A Quick Guide to Employee Benefits
A benefits package can be a major factor in whether you accept a job offer or move on to another career opportunity. A wide array of benefits can help offset a so-so salary offer, and may give one employer an edge over others that want to hire you. On the other hand, a package of acceptable (but not outstanding) benefits, coupled with an above-average salary, may be just as attractive.
Most employee benefits are not legally mandated; in the U.S., employers are only required to make contributions on their employees' behalf into Social Security, Medicare, unemployment insurance, and Workers' Compensation. But employers recognize that qualified job candidates will generally be more attracted to a company with good benefits that go beyond the legal minimum, and those benefits cost money. In December 2007, according to the Employee Benefit Research Institute (EBRI), benefits represented 30.2% of total compensation costs paid by U.S. employers. That means an employee who receives an annual salary of $60,000 actually costs the employer $78,000 after factoring in the benefits.
So it's not surprising that larger, more established companies offer the most comprehensive benefits packages. Smaller companies and startups usually can't afford to compete dollar-for-dollar, but they might make up for it with better perks such as flexible scheduling or greater recognition of individual contributions.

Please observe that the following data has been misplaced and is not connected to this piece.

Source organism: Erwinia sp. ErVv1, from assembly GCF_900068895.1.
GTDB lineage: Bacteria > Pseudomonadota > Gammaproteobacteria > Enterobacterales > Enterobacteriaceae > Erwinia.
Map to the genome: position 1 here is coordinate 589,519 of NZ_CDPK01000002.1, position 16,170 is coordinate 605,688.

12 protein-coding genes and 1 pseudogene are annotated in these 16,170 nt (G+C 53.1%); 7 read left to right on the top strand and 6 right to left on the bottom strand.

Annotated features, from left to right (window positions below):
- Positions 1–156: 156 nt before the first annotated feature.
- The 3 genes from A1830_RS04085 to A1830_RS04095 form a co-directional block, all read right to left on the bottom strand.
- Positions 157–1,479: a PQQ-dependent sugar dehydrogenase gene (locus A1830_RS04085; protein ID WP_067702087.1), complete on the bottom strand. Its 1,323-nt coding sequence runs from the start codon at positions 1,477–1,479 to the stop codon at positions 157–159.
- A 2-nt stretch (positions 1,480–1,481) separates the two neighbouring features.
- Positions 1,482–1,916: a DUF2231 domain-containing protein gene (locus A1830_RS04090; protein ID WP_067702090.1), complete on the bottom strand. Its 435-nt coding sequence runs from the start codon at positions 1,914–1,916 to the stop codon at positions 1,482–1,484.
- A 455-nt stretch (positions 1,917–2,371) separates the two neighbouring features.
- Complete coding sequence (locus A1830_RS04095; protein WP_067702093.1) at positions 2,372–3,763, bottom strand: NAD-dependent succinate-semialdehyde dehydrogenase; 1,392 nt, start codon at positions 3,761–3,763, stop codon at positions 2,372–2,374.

Employee benefits can be grouped into these categories:
Examples: Medical, dental, life, short- and long-term disability insurance
- Financial and Retirement Planning
Examples: Pension, 401(k), flexible spending accounts
- Paid Time Off (PTO)
Examples: Vacation, sick time, holidays, bereavement leave, personal days
Examples: Flexible hours, telecommuting, onsite daycare, gym access, discounts, employee assistance, tuition reimbursement
The four most widely offered benefits, according to the EBRI, are life insurance, health insurance, 401(k), and PTO/vacation/paid holidays.
If you anticipate a job offer, or have one in hand, take the time to understand the value of the benefits before you make your decision.
STEP 1. FIND OUT WHAT THEY OFFER
Every employer works differently. Some might give full details about their benefits before you finish your first interview, while others will wait until they extend a formal job offer. However, keep in mind that inquiring about benefits in a first job interview is considered bad form. If you're curious about an employer's offerings, see if they have a career opportunities page on their web site; many large companies will post their benefits packages there to entice potential candidates.
Here's a list of questions you might ask yourself to see how well your desires match up with an employer's benefits:
- Is there a health insurance plan that provides access to good doctors and health care facilities?
- Is coverage available for your spouse or domestic partner and children, if applicable?
- If there is life insurance, will it cover me even with a pre-existing condition?
- Does the employer offer dental or vision insurance?
- Is short- or long-term disability coverage available?
- Are there other insurance options, such as long-term care insurance?
- And most importantly, what percentage of the insurance premiums is employer-paid, and how much would come out of my paycheck?